The new work by Rytis Mažulis, ajapajapam, awaits its world premiere at the "Gaida" festival by the Latvian Radio Chamber Singers and Chordos String Quartet on Oct. 16. Without hesitation, one could call Rytis Mažulis (b. 1961) one of Lithuania's most consistent composers, for all of his works - from first to last - bear witness to his unshakable devotion to a single technique of composing - i.e., to the canon, adopted from the Renaissance polyphonists. At the same time, this does not restrict his other capabilities vis-à-vis musical expression - not to mention the entire diversity of types and sub-types of canons. Permeating his works are rational constructions of a virtual reality: time dimensions are measured by irrational ratios of polyrhythms, zipped up in polytemporal settings; pitch organization varies from superimposed third structures and tone-semitone-based scales to microtonal depths of a semitone; form dimensions reveal the composer's inclination to compose symmetrical, palindromic structures in the shape of a circle or spiral.
In its aim to achieve a homogeneous sound, the greater majority of Rytis Mažulis' compositions are written for same voice and instrument ensembles - or for electronics, when it becomes impossible to perform them acoustically. In his two latest works, the composer somewhat expands his sound colour palette, while at the same time greatly reducing their sound material. In the 6 minute piece Ex una voce tres for two early instruments and soprano, the entire three-part polytemporal setting is derived canonically from the same interchanging figurations of major and minor triads. And in the over 35 minute long ajapajapam for 12 voices, string quartet and electronics, the point of departure is just the one note.
How did the idea for the ajapajapam piece develop?
The idea to write this piece came up a couple of years ago. The head of the Latvian Radio Choir, Kaspars Putniŋš, who is an old friend of mine, was really taken with the Chordos Quartet, and suggested that I write a work for a chamber line-up of the Choir together with the Quartet.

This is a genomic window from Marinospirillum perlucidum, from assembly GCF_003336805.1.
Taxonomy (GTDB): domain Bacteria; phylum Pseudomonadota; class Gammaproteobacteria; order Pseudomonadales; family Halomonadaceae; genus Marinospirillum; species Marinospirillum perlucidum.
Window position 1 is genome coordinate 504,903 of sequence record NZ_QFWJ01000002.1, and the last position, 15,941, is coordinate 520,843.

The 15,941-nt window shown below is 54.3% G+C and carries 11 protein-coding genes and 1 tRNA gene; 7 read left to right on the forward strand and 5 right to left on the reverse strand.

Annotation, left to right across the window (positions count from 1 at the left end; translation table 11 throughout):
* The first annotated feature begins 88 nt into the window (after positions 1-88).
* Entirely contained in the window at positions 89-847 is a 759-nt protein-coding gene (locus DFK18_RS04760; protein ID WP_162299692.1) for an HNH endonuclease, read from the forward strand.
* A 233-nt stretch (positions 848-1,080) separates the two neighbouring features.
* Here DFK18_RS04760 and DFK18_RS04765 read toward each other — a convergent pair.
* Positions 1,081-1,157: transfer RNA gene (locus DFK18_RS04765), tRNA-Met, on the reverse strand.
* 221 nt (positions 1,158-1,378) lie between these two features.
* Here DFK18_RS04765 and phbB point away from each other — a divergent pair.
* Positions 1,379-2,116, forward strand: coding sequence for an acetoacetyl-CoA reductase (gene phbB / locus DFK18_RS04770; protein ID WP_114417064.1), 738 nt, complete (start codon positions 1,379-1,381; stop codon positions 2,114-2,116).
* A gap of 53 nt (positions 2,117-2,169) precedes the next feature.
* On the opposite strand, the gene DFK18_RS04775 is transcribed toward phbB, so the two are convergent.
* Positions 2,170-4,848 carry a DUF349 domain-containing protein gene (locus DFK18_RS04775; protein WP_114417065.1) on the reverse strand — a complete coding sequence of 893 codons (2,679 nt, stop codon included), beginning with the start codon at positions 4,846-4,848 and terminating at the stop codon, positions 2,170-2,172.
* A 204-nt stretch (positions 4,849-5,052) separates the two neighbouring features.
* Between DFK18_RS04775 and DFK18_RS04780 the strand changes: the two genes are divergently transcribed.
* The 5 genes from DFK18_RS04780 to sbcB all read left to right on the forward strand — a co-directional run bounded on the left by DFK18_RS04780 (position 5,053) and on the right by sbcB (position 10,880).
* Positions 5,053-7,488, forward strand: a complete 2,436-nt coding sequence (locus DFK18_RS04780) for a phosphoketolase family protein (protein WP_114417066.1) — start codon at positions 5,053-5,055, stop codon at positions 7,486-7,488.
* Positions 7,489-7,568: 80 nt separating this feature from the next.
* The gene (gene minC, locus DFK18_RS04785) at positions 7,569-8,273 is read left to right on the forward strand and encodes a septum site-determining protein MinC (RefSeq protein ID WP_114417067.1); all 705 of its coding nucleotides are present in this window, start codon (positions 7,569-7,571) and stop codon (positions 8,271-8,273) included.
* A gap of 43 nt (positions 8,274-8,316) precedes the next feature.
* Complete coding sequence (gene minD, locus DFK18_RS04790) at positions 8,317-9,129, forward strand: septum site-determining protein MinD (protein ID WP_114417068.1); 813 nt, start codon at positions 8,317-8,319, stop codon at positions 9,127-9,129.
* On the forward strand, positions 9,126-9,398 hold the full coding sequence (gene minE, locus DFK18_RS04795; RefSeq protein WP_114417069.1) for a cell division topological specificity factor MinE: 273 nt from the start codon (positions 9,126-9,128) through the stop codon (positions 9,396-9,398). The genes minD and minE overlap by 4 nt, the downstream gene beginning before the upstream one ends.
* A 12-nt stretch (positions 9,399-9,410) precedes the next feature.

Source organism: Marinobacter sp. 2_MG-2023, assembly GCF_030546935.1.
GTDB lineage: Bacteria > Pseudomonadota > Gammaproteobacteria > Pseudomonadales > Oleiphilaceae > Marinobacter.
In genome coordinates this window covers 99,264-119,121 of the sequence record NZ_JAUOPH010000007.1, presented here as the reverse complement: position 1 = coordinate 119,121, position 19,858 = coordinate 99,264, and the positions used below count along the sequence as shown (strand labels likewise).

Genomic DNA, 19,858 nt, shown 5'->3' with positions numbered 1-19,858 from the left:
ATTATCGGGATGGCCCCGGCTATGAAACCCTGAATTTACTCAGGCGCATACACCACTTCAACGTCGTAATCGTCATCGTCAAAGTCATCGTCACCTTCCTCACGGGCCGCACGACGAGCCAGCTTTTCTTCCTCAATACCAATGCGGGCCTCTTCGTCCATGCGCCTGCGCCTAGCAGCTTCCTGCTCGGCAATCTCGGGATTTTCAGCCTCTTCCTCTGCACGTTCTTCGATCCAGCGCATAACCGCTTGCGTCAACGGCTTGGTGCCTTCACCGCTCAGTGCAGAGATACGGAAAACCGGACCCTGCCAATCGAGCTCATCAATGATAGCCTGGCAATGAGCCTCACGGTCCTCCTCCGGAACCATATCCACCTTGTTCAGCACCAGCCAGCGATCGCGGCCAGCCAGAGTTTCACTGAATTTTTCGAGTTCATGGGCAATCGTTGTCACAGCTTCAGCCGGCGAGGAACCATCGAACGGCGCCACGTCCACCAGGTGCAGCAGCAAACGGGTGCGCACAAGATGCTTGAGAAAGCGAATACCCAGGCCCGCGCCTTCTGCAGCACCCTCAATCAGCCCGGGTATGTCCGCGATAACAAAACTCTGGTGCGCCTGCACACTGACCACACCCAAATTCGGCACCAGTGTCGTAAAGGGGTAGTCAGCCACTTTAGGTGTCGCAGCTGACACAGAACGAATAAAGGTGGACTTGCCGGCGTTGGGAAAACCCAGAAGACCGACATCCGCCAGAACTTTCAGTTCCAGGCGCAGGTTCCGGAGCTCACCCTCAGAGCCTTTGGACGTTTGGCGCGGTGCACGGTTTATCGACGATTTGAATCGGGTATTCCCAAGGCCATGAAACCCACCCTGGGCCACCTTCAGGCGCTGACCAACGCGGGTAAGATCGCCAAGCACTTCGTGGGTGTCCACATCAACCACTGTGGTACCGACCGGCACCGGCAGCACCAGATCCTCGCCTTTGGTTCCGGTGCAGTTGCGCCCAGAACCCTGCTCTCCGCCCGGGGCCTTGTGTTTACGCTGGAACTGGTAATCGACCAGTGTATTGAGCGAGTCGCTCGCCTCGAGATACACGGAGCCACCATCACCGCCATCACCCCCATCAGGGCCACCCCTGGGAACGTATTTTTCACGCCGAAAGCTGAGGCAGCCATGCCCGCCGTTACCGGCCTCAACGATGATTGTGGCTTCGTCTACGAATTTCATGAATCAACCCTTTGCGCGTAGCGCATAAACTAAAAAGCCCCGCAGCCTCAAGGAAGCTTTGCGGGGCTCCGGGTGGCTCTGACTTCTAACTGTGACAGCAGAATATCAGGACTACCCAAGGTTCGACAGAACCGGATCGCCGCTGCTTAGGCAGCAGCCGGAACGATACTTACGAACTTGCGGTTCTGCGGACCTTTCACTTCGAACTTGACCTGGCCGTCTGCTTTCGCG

It used to be said that Mažulis creates one melody, endlessly reproduces it, and thereby composes a large-scale work. This time it's even more impudent: Mažulis has created a single note. I made a terrifically slow single note glissando, gradually expanding into six-part texture and canonically descending a minor sixth. The entire process was created with the help of a computer, and recorded on an electronic track, which is played during the concert. I was especially excited by the fact that in the electronic version there are no note events - only a beginning-accented tone.
Each singer has a click-track and duplicate the pre-recorded pitches with long unaccented notes, so that it flows like one sound. Also, I thought up a micro-rhythmic structure to their scores, with irrationaly related polytempos forming between the different voices.
What is the relationship between the fairly long duration of your work, and its inner density?
When all six lines are crawling along, they form one large cluster, dominated by minor seconds. They're not stable, but always moving, downward changing relationships in pitch. The whole enjoyment of the piece arises from the acoustic processes, for every sound gives its own spectrum, and these constantly change and fight amongst themselves (a fusion-heterodyning effect). In an acoustic sense, there are a great many micro-events in my piece, but the fact that it is made up of a single note, is still a radical limitation. At the same time, this music is full of coincidences, which even I don't fully understand. Suddenly, there seem to appear some sort of little phases, waves, overtones and undertones, secret rhythms recur... Four strings playing sixteenth notes at different tempos also emphasize the so-called overtones with buzzing harmonics.
Is collaboration with the performers important to you, or do you treat them like Stravinsky used to - simply as non-beings, as precise conveyors of musical ideas?
I usually choose the second variant. It's as if, despite myself, I write very radically and shamelessly. I'm in agony when the performers can't play or sing something, but can do nothing about it. Although in ajapajapam I probably came the closest to collaboration, the singers have to decide for themselves how to sing out the sustained notes. But still, I imagine them as if dead, frozen eternally in a static position, with their mouths always agape.
Have you envisaged the same sort of ideal position or environment for your music to be understood?
I think that the reaction of the listeners should be one of immersion, like in meditative music. Which is the reason for the title: here, ajapajapam - "mantra without mantra" - became as if music without music. But I imagine it being performed at the Philharmonic, and I get scared, for people expect sonatas to be played there. For my piece, the performers should sit in a circle, as if carrying out some sort of ritual. It's a very concentrated action, but at the same time, it's not an installation. People can't just wander about, there have to be certain limitations as in concert situation.
© Veronika Janatjeva
Lithuanian Music Link No. 5